Corporate Debt in China: Above Cruising Altitudeby Sean Miner | November 3rd, 2015 |
By far the most worrying debt in China is held by the corporate sector. Total borrowing by the nonfinancial sector shows that the total debt-to-GDP ratio has reached 240 percent of GDP as of the first quarter of 2015. The corporate debt-to-GDP ratio was 160 percent of GDP, or $16.7 trillion as of the first quarter of 2015, and total corporate liabilities up to 200 percent of GDP when including corporate debt securities (bonds). For some perspective, the corporate debt-to-GDP ratio in the United States is 70 percent, less than half that of China’s. China’s economy has seen some cyclical scares this year (think stock market and currency), but high corporate debt is a structural issue, potentially leading to a period of slower expansion of credit in an effort to reduce the debt-to-GDP ratio weighing on rapid growth.
Corporate debt has risen faster than expected. As noted in an earlier blog post, in 2013, Standard & Poor’s predicted that China’s corporate debt would be between 136 and 150 percent of GDP by 2017. This year Standard & Poor’s said China’s corporate debt has already reached 160 percent of GDP, a figure in line with data from the Bank of International Settlements. Yu Yongding, a senior fellow at the Chinese Academy of Social Sciences (CASS), has calculated that without any fundamental change in the current situation, the corporate debt-to-GDP ratio will reach 200 percent by 2020.
Figure 1 China’s corporate debt-to-GDP levels, including bank loans and bond issuance
Note: Data is total credit to nonfinancial corporations (core debt) plus debt securities. Does not include cross-border debt. “Bank Loans” includes debt from local government financing vehicles (LGFVs), potentially up to 20 percent of GDP.
Source: Bank for International Settlements.
Increased borrowing by state-owned enterprises (SOEs) has contributed significantly to this rise, and SOEs account for around half of all the corporate debt in China. But problematically, SOEs have a much lower return on assets than private firms, as low as one-third. Which begs the question: If a large SOE is unable to pay its interest payments, what will the government do? Will it take control of the debt, and will the debt therefore be counted as government rather than corporate debt? This would do nothing to the overall credit-to-GDP ratio but may cause moral hazard.
Besides corporate debt from bank loans, China has seen dramatic growth of the corporate bond market. Overall this growth is seen as a positive move, as it means the firms are either refinancing old loans with bonds at lower yields or simply expanding their balance sheets using the bond market rather than bank loans. Also helpful is that the majority of corporate bonds in China are in renminbi, protecting them from foreign exchange fluctuations. The International Monetary Fund reports that total bond issuance in China in 2014 was over $600 billion.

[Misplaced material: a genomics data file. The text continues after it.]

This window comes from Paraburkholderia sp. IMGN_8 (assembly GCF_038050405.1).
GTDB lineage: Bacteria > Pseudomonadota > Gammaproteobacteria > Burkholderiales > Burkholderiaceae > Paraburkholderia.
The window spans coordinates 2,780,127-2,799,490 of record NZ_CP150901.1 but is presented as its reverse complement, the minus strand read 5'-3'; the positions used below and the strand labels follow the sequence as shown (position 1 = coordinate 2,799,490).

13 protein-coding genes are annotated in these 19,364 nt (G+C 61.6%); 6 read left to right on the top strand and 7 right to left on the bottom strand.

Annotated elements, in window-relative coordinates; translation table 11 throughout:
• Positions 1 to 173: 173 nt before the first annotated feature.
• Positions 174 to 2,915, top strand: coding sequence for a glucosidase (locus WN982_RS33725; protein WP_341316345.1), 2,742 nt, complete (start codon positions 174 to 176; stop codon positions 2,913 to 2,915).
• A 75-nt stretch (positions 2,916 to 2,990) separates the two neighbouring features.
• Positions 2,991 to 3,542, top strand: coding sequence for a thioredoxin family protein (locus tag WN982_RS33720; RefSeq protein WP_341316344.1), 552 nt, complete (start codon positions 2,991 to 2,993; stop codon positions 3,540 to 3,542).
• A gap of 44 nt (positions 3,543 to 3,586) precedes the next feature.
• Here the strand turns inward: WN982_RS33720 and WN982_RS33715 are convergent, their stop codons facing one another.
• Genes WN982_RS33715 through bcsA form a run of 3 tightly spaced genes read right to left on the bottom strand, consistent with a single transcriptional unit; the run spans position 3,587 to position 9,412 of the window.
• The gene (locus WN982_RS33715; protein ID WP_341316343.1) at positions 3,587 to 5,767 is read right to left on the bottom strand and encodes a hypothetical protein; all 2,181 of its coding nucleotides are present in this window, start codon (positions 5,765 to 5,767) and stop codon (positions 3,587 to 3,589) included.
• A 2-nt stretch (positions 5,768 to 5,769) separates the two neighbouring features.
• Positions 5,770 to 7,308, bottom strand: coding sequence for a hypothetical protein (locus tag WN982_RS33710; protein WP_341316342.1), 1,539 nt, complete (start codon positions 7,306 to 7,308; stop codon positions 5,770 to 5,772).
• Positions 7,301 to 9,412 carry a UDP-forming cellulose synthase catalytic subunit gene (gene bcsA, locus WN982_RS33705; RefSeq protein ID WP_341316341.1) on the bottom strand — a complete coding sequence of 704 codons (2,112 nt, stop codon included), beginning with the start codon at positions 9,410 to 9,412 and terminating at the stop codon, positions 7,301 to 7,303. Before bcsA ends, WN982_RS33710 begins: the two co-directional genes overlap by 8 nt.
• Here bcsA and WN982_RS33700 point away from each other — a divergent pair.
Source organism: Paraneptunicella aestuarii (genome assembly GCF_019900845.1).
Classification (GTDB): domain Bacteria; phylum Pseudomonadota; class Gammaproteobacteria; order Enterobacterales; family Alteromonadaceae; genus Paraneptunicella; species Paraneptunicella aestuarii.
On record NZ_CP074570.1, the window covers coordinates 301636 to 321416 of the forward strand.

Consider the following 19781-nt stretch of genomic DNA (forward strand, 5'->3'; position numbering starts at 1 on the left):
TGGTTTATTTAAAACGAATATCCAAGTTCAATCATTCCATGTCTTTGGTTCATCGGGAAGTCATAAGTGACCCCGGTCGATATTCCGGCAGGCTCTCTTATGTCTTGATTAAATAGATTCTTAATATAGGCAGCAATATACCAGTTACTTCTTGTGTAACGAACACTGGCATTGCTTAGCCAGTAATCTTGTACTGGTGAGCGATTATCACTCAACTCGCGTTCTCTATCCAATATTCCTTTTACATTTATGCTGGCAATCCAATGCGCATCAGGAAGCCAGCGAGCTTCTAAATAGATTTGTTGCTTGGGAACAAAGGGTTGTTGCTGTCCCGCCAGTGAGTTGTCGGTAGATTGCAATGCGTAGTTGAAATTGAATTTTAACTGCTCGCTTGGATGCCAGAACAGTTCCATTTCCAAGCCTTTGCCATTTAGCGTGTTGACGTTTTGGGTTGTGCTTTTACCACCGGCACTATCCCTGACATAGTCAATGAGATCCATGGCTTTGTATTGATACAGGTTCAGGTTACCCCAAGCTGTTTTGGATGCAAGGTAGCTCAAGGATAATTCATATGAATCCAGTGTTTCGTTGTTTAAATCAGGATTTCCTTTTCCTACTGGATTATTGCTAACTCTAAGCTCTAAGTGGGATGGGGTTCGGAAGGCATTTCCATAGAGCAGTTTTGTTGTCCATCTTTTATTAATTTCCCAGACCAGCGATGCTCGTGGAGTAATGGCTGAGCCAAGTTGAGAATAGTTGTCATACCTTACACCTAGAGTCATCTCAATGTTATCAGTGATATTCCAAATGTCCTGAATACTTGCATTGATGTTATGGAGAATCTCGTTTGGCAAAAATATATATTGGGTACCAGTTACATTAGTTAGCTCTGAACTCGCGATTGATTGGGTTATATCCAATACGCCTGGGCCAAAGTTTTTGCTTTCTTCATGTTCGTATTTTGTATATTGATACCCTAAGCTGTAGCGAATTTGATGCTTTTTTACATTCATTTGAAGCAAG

Real estate, construction, mining, and energy production have been leading the increase in leverage. These cyclical sectors loaded up on credit after the 2008 financial crisis and have some of the most highly leveraged firms in China.
The rise in corporate debt in China is one of the most pressing issues for future growth. A drop in corporate revenue could prompt a number of defaults, lowering overall economic growth and reducing revenue further—a vicious cycle. Potential headwinds include normalizing interest rates in the United States, decreasing capital efficiency, disinflation, or a property market slowdown. Moreover, banks lend about half of their loans to corporations, so a rise in corporate defaults could have broader banking implications, including liquidity concerns and nonperforming loans (see figure 2). The biggest threat is slowing growth: China’s nominal GDP grew at 6.2 percent in the third quarter, which makes paying off loans more difficult.
Figure 2 New bank loans
Source: Wind Info.
Moving toward more market discipline may help guard against slower growth and social instability. Policymakers should try to suppress credit growth in highly leveraged firms. They should also carefully watch systemically important firms that could be at risk and try and prevent a “Lehman” type moment. Serious reform of SOEs is more important now than ever, and as one of China’s top economists, Liu He, recently noted, China has a need for “intensified efforts to shut down zombie firms and an end to overcapacity.” These “zombie firms” are large and bloated SOEs, usually in an oversupplied industry, and are a drag on growth. Liquidating some of them could increase productivity in whole industries. Policymakers could also direct a higher proportion of new loans to smaller, lower leveraged firms, with potentially enormous benefits. Moreover, overall bringing credit growth below nominal GDP growth would ease long-term concerns. Pushing through capital market reforms, especially opening up better paths for equity financing, could do just that.